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Of Mice and Men.

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Of Mice and Men In 1930, the American Depression began. It was to become a feature that would affect many people's lives. Men such as George and Lennie had no literacy skills; therefore their job span was increasingly limited. George and Lennie were unique in the way that they went around the country working on the ranches together. John Steinbeck used George and Lennie's companionship in these times of hardship to reflect optimism and hope. Steinbeck's knowledge is mirrored in a vast amount of this book in the way that he produces scenes for the characters to encounter and try to solve. America turned on its people in the Depression, forcing even the severely disabled to work for they had no other options they would not survive if they did not have any capital. Workers used the ranch's resources to comfort themselves. Workers even came to the ranches on a Saturday afternoon, so they could have all their meals on the day of rest and then depart without doing any intense labour. The book illustrates this fact with the quote. ' Guy that wants to look over a ranch comes in Sat'day afternoon. He gets Sat'day night supper an' three meals on Sunday, and he quit Monday mornin' after breakfast without turning his hand'. This quote emphasises the ranch workers dependence upon the ranches and in a way lets us into the typical ranch workers pattern of thoughts, therefore this reiterates how the migrant culture worked. Throughout the book, George and Lennie have a pipe dream; this dream has been a goal, a goal to keep them from spiralling into depression. ...read more.


Her isolation is increased by the fact that she is the only woman on the ranch and the only unemployed person as well, therefore she has far too much time on her hands. Her hasty marriage was a way to conquer loneliness; however it has only stretched her detachment from the world. Other lonesome characters such as Candy and George will not mix with her, as they see her as a troublesome threat. The only person on the ranch who listens to Curley's wife is Lennie, however the relationship is not true, for Lennie's mental problems make it infeasible for him to join in any conversation. Lennie's power is what makes Curley's wife attracted to him, for Lennie crushed Curley's hand during a fight. Most women would be furious with the man who had injured her husband, but Curley's wife laughs saying to Lennie.' Ok, Machine. I'll talk to you later. I like machines.' This implicates how she hates her husband and reveals that she only married him for security. Curley's wife knows that Lennie is mentally inadequate, therefore she feels as if she has power over him and of course it is unlikely that she has ever experienced this feeling before. The migrant culture has had a great effect on Curley's wife life. The men who once had time for her, now have to work to survive, therefore they have no time for her inane chatter. George is another solitary character on the ranch. This may sound inaccurate, but as we have discovered Lennie is mentally disabled and cannot participate in sort of conversation. ...read more.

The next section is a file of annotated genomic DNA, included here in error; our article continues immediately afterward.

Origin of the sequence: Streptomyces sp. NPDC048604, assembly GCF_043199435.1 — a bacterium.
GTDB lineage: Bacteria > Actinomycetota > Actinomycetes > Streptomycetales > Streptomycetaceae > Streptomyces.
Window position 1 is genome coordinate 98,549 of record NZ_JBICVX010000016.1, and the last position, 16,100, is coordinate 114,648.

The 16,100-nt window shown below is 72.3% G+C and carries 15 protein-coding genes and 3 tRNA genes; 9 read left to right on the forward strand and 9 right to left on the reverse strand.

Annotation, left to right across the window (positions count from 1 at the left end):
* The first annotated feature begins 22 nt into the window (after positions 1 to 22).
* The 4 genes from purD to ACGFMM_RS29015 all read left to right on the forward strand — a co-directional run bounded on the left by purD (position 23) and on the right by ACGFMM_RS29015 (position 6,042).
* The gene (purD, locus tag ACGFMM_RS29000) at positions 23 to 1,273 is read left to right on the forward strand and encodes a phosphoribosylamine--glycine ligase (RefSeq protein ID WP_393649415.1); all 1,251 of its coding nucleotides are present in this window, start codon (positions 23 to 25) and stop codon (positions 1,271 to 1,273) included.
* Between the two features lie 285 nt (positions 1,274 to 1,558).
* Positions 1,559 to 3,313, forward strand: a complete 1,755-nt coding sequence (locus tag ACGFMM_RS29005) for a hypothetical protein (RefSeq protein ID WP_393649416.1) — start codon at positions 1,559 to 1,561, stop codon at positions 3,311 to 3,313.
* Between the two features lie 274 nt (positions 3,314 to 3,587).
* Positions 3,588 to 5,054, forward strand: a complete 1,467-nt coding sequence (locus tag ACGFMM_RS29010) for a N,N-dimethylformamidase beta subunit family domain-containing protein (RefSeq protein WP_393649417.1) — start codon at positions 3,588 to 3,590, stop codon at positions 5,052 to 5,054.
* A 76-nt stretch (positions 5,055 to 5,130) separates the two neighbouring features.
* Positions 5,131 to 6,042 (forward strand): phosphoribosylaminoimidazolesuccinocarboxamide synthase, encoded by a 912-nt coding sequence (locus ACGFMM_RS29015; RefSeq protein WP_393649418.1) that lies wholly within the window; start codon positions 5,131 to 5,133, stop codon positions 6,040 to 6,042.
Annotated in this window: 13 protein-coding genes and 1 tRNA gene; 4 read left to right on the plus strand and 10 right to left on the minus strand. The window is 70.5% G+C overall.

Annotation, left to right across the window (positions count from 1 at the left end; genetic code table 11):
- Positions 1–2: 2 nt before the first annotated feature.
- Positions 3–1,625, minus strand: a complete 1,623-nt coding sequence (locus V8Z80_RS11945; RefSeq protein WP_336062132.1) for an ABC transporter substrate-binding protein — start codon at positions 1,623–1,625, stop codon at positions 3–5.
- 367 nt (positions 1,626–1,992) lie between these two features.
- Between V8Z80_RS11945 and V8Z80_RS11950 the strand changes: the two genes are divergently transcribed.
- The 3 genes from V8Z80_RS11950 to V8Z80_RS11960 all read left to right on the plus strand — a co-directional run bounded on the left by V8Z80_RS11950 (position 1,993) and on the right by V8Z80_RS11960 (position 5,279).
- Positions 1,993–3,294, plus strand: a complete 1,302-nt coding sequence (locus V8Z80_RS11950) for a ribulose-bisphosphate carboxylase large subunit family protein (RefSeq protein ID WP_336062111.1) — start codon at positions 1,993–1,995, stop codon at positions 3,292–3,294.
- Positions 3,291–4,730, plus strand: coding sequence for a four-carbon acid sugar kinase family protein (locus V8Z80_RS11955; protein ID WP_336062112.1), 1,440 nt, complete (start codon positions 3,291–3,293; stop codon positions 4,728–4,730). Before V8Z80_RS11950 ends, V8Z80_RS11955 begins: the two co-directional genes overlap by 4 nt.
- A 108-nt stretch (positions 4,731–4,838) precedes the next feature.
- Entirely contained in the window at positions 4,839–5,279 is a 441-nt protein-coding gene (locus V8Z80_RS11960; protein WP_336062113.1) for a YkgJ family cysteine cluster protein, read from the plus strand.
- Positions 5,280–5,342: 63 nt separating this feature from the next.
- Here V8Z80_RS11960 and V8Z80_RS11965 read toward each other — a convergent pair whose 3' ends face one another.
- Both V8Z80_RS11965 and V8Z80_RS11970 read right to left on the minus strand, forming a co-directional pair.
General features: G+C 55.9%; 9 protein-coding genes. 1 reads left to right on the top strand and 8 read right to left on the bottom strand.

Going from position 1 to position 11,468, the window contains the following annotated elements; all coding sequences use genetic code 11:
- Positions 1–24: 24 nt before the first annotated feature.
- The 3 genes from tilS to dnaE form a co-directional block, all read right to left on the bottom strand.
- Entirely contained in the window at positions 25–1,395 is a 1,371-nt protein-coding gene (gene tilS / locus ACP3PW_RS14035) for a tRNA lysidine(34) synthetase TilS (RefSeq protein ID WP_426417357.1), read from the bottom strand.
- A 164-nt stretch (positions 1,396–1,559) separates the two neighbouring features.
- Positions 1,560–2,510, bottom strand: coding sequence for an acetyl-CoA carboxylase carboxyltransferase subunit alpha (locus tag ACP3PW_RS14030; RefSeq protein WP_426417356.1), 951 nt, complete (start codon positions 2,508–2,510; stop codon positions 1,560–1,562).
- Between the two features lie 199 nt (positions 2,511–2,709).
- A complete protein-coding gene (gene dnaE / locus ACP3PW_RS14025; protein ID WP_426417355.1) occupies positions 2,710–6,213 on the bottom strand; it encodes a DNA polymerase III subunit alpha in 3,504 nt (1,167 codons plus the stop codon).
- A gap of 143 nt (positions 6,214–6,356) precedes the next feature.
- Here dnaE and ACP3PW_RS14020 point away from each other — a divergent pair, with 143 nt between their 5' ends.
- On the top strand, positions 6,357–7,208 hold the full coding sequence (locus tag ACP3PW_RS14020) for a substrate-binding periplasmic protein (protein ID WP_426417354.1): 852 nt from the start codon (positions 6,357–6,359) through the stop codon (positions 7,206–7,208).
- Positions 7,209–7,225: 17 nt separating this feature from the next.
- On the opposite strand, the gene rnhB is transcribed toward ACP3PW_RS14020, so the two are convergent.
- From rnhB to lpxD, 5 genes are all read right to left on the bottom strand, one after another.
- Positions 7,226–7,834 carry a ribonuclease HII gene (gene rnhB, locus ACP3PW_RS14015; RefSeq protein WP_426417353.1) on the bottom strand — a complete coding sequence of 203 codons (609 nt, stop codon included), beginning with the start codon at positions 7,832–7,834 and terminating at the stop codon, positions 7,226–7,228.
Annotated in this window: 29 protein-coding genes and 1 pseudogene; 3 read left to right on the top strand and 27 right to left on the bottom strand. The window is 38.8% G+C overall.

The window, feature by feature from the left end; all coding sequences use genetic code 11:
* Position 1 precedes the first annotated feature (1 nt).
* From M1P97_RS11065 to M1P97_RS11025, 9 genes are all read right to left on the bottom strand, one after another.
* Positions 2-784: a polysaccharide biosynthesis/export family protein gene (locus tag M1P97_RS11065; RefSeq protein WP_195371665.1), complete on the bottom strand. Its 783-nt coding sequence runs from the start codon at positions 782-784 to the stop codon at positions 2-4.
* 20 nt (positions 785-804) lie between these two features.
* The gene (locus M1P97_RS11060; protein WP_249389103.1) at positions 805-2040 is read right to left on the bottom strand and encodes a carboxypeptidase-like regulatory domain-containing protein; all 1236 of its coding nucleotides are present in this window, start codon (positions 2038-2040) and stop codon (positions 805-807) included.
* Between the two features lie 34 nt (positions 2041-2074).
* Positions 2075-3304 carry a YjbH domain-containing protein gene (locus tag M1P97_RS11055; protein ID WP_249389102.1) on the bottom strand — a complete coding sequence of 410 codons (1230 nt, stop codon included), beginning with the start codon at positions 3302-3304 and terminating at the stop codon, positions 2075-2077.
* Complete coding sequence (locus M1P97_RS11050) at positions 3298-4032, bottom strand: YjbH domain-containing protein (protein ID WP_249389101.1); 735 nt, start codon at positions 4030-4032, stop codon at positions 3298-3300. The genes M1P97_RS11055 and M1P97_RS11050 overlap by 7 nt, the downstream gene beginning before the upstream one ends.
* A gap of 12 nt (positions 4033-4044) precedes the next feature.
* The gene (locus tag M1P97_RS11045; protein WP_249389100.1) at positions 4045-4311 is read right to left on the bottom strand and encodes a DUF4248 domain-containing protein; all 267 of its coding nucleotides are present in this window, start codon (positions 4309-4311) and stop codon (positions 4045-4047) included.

Hopes and Dreams became the great factor in George and Lennie's relationship, for it gave them something to talk about that they both understood and talking is the key to a good friendship. Lonesome migrant workers did not have a friend to confide instead they constantly thought about the long working hours and their isolation. A dream kept them focused and acted as an aid to comfort them. George has now become one of these lonely souls, who we envisage trekking along dusty roads with a face tangled by his own grief. It would not have been right if Lennie, George and Candy went to the idyllic farmhouse and lived happily ever, as that would have not been reflecting the outcome of so many migrant workers lives and Steinbeck would have been interpreting a false hope to the reader. Characters in the novel such as Candy and Crooks fell into the 'invalid category', where they were envisaged as being outsiders who looked up to normal people on the ranch. Crooks was a black man and at the time of the Depression, black people were looked upon as dirt and only being able to do jobs that would not involve them with any human contact, therefore he was very much isolated from the world and felt bitter and resentful towards any human who tried to bond with him. An example of Crook's bitterness: ' Crooks said sharply: You got no right to come in my room. This here's my room. Nobody got any right in here but me.' ...read more.

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